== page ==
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Scottish Folk-Lore and Folk Life: Studies in Race, Culture and Tradition

    Naturevolume 135page895 (1935) | Download Citation



    MR. MACKENZIE gives his readers a comprehensive view of the main heads of Scottish folk-tradition and belief. He ranges from food taboos to giants, fairies and goddesses. One of the more remarkable of the topics with which he deals is the attitude of the Scottish people towards the pig. Among the other peoples of Britain it has always been more or less a staple article of diet; but in Scotland, although there is evidence that it was eaten and was a victim in sacrifice, generally, or at least widely, it has been avoided as an article of food. Mr. Mackenzie holds that this attitude is pre-Christian, and derives it from the East, whence he thinks it may have been taken by the eastern Celts from Attis worship and the legend of the slaying of the god by a boar.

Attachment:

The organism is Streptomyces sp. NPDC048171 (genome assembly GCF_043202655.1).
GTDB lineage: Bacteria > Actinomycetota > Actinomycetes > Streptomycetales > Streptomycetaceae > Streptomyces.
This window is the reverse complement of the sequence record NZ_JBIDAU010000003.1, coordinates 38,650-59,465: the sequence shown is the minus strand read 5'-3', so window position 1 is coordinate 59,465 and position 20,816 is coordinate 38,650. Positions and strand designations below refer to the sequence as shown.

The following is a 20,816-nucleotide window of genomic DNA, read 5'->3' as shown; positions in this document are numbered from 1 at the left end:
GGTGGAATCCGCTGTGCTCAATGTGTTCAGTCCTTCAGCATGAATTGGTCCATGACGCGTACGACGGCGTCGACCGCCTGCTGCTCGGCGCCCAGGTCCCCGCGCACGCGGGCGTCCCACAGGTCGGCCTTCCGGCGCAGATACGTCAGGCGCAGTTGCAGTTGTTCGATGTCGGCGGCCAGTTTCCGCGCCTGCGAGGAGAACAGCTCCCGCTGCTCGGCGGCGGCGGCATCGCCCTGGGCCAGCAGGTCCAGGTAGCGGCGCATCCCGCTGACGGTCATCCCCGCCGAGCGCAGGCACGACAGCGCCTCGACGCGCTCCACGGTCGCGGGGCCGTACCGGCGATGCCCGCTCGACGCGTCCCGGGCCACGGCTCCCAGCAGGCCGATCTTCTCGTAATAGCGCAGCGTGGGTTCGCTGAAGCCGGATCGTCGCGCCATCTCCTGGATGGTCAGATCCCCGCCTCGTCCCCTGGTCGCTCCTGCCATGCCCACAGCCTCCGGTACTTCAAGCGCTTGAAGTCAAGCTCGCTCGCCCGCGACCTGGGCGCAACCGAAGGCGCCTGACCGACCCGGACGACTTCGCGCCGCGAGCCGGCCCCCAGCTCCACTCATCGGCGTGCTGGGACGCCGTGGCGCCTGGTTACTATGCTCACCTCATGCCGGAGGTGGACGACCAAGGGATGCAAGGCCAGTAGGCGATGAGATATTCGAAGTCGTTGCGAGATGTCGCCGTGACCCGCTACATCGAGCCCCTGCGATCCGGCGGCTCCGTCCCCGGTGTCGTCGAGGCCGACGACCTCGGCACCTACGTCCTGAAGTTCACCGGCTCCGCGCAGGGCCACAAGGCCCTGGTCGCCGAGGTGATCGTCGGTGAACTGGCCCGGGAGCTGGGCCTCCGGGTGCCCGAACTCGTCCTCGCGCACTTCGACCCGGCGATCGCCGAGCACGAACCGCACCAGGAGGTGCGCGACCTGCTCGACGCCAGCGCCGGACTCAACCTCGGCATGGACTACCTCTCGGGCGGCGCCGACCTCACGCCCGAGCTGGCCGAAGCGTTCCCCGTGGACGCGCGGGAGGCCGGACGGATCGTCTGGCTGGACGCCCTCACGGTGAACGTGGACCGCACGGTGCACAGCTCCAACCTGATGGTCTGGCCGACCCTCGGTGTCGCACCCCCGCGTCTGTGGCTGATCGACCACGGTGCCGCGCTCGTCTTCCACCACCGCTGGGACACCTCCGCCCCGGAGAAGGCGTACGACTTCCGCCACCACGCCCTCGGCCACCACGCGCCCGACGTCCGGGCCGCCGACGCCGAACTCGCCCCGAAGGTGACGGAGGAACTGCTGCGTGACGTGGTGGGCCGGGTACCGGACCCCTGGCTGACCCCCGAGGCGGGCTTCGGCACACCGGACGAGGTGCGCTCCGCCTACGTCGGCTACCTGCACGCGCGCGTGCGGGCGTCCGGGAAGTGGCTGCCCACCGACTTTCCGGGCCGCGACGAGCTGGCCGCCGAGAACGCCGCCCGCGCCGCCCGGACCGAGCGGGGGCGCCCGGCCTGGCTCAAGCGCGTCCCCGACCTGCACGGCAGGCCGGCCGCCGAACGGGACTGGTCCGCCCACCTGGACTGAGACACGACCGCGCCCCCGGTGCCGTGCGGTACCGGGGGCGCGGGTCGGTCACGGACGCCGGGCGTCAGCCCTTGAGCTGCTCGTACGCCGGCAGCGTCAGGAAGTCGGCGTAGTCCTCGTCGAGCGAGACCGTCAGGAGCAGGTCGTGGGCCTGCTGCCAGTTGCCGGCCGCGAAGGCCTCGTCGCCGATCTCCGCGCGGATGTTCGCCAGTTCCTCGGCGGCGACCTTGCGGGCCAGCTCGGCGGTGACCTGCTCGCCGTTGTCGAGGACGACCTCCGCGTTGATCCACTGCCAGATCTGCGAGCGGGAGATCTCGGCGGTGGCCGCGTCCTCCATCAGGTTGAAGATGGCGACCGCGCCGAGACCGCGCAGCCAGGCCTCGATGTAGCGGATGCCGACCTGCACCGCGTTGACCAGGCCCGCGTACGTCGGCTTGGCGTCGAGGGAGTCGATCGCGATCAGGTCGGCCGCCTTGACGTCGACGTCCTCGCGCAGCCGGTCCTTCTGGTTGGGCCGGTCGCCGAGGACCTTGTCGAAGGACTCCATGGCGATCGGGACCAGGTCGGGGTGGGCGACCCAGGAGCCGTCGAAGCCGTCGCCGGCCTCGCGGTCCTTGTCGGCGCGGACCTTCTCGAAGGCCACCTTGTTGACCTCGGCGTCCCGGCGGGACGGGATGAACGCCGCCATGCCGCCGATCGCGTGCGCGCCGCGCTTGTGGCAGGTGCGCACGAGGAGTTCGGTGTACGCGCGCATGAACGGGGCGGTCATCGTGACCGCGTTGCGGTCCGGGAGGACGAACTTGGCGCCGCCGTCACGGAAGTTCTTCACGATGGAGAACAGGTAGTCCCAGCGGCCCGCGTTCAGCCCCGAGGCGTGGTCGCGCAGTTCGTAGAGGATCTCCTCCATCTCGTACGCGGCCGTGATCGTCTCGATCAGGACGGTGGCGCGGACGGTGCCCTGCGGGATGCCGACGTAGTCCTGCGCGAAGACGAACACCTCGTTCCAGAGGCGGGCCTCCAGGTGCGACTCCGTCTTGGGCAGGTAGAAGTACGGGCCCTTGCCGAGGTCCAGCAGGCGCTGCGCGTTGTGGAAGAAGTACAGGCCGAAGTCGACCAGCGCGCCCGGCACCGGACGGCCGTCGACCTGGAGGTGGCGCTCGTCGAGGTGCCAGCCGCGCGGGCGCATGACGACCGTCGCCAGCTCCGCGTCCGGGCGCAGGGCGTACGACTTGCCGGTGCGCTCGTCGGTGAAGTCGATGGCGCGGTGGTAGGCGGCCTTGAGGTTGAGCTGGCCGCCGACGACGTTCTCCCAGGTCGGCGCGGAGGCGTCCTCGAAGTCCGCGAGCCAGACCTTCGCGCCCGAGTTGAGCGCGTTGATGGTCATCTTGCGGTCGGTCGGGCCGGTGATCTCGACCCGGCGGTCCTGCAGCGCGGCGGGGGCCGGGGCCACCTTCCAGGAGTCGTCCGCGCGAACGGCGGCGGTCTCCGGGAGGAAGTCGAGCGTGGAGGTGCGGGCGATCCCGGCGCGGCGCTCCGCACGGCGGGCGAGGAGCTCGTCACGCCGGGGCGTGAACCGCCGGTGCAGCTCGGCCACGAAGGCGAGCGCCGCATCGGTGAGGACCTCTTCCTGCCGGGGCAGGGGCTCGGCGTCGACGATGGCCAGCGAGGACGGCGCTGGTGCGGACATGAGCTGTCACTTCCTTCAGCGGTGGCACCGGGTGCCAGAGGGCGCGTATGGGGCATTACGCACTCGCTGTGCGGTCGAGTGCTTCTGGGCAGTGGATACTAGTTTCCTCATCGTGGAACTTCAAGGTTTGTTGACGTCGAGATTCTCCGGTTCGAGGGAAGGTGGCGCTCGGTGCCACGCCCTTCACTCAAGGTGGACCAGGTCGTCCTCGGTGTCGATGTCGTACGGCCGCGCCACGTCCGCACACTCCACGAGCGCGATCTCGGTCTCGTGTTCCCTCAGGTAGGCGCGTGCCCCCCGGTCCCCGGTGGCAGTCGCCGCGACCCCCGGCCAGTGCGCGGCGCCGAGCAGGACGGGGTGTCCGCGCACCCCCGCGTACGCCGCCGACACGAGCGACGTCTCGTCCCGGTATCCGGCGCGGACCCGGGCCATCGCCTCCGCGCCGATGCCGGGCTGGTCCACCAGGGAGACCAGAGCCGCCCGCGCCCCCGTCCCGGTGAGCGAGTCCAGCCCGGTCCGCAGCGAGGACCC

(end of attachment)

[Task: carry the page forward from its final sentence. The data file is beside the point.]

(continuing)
Scottish Folk-Lore and Folk Life: Studies in Race, Culture and Tradition.

    By Donald A. Mackenzie. Pp. ix + 310. (London, Glasgow and Bombay: Blackie and Son, Ltd., 1935.) 10s. 6d. net.

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